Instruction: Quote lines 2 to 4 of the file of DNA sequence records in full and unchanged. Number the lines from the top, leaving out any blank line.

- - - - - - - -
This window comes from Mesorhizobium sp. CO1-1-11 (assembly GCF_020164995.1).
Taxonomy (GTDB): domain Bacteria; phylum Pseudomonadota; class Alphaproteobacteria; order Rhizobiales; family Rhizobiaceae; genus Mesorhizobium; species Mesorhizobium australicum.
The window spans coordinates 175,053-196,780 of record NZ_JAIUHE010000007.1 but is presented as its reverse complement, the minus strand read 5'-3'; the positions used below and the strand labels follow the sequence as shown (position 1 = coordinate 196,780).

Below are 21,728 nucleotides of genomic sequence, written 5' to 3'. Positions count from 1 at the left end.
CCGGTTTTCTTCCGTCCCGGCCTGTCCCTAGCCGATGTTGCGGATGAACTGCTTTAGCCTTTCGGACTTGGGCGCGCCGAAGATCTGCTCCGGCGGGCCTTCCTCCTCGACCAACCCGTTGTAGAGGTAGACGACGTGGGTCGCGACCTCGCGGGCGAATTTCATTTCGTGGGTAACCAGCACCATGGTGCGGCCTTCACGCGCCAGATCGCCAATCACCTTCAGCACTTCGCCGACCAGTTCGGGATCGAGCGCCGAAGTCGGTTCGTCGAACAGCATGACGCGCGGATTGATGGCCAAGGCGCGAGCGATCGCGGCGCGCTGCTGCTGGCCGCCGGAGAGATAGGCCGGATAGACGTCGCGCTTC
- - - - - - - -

Taxonomy (GTDB): domain Bacteria; phylum Pseudomonadota; class Alphaproteobacteria; order Rhizobiales; family Rhizobiaceae; genus Mesorhizobium; species Mesorhizobium australicum.
The window spans coordinates 175,053-196,780 of record NZ_JAIUHE010000007.1 but is presented as its reverse complement, the minus strand read 5'-3'; the positions used below and the strand labels follow the sequence as shown (position 1 = coordinate 196,780).

Below are 21,728 nucleotides of genomic sequence, written 5' to 3'. Positions count from 1 at the left end.